Writing and Reviews – Denise Pasutti
“What is this place?” I tried to divert the conversation from what I had done and to buy time to think of a way out.
“We are considering it a refugee camp.” Martens didn’t sound pleased, saying the words as if they left a bad taste in his mouth.
“It’s good that it’s here. It’s shelter until these people can return to their lives.” I knew that would get a reaction and hopefully answer a question I was avoiding asking – how bad had civilization fallen.
“This thing is spreading faster and wider than we can contain it. It could be weeks, months before the spread is stopped and then, well it will be months of rebuilding and recovery.” Martens’ tiredness was clear and what he said weighed heavily upon him. “But we hope this place will be temporary and we will be able to move to a more permanent shelter in the days ahead.”
Martens got up and motioned for us to head to the door effectively ending any further discussion at this point. I was relieved there would be no more questions and to know a bit more about what was happening. It sounded like everywhere was screwed and Martens had appeared distracted enough to not question why I left my fellow soldiers to die. He surely wouldn’t forget about it but I hoped delaying further discussion would give us the opportunity we needed to get away. And soon. We had locked up the RV but I didn’t doubt that Martens would want to retrieve the supplies left behind. Losing my freedom would be the end of me. Losing the RV and the supplies before I could escape would be just as bad. Escape. There was nothing to indicate that we were being held captive however, I felt like this man wasn’t going to let me go of my own free will while there were still questions about my survival.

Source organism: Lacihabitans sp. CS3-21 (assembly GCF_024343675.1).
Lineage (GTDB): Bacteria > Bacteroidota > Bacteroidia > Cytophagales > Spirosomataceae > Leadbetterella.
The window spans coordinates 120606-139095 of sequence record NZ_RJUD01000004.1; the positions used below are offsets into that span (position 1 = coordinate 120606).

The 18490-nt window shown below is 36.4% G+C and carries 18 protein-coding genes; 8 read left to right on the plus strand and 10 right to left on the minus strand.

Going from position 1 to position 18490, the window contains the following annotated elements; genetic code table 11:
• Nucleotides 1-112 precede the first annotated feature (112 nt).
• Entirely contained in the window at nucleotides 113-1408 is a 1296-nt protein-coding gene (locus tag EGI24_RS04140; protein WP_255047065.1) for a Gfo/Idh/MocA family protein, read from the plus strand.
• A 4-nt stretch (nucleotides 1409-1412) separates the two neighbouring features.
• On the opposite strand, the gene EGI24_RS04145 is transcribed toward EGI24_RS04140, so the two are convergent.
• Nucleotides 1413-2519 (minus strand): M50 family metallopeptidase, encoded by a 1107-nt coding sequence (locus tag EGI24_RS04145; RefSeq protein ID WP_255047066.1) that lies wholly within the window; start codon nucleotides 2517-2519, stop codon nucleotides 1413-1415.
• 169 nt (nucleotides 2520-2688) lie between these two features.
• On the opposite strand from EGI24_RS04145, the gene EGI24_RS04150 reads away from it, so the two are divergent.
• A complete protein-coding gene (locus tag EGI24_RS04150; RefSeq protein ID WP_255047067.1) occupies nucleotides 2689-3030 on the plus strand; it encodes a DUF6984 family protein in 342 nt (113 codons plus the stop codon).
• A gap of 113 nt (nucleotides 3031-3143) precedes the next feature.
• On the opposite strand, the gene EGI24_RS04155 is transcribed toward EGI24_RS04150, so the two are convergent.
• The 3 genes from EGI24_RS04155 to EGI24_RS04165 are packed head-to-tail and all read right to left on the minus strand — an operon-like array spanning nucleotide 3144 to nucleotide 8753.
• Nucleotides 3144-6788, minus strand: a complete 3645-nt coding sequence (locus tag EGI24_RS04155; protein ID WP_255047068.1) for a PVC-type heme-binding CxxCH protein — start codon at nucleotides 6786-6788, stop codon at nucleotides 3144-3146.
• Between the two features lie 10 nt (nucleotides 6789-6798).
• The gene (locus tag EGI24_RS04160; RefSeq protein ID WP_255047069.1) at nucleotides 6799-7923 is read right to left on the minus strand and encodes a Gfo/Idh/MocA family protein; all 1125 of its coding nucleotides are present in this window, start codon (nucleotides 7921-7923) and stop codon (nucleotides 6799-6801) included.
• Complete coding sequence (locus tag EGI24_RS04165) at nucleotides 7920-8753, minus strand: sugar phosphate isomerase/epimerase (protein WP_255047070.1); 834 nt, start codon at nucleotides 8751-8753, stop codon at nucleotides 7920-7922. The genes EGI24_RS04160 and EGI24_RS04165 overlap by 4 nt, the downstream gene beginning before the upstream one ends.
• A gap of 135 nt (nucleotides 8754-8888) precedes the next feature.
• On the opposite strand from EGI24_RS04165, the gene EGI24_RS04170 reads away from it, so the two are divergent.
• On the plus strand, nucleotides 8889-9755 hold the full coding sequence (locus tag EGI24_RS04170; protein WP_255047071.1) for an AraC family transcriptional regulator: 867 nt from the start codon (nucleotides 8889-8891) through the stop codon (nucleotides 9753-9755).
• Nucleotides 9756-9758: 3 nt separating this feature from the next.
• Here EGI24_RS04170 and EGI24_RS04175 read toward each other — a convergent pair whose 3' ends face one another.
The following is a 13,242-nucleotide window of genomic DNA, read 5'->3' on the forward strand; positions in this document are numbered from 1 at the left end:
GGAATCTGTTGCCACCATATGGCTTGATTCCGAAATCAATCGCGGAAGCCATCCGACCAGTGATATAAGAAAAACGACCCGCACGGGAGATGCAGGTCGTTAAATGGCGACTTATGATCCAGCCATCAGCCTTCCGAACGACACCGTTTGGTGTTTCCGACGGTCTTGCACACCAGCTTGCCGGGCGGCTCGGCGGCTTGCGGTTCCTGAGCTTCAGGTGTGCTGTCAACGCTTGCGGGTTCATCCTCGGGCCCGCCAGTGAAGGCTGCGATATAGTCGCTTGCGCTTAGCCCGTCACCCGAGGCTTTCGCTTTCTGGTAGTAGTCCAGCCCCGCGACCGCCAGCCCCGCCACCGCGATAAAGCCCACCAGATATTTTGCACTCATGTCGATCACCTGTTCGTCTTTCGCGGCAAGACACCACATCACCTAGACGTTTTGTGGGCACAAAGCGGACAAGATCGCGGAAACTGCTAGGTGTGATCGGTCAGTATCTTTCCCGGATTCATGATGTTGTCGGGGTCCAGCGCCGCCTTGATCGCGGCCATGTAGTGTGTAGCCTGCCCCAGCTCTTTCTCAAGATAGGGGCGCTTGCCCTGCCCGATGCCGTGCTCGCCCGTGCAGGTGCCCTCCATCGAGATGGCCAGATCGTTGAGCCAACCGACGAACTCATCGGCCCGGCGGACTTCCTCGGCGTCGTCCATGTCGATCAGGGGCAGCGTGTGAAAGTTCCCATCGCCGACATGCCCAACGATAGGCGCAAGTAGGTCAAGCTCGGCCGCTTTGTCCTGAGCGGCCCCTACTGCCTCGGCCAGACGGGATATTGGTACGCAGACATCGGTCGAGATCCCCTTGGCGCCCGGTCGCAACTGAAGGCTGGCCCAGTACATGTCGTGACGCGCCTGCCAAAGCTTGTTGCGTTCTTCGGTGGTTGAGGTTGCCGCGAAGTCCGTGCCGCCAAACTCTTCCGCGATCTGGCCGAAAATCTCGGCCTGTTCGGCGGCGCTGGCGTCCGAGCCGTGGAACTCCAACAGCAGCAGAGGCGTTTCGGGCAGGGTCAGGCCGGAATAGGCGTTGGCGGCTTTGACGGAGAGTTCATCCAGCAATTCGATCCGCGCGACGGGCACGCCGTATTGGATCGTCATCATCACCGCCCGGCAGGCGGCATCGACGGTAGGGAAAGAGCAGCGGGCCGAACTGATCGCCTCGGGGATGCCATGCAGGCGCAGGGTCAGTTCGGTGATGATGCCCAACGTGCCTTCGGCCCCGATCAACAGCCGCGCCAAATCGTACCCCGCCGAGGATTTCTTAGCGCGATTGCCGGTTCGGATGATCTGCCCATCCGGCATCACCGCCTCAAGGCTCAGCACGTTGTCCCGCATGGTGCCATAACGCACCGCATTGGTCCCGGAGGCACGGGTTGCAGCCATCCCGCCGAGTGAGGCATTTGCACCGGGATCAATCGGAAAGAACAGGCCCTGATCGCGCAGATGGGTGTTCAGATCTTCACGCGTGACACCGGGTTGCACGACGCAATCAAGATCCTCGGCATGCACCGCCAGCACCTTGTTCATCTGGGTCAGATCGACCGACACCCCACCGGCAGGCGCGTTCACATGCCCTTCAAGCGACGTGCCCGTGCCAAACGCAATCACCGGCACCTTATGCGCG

As we headed, out Martens ordered one of the soldiers standing guard to take us to our friends. His parting words were that we would talk again in the morning and go over the details of the fire in the camp. The clock was ticking. I could feel Parker was anxious to say something as we walked but he kept quiet knowing the soldier was listening and would likely report back to Martens anything suspicious. As we headed to the tent, my eyes darted over the camp taking in as much of it as I could and looking for a way out. By the time we reached the our destination I had some ideas of possible routes out.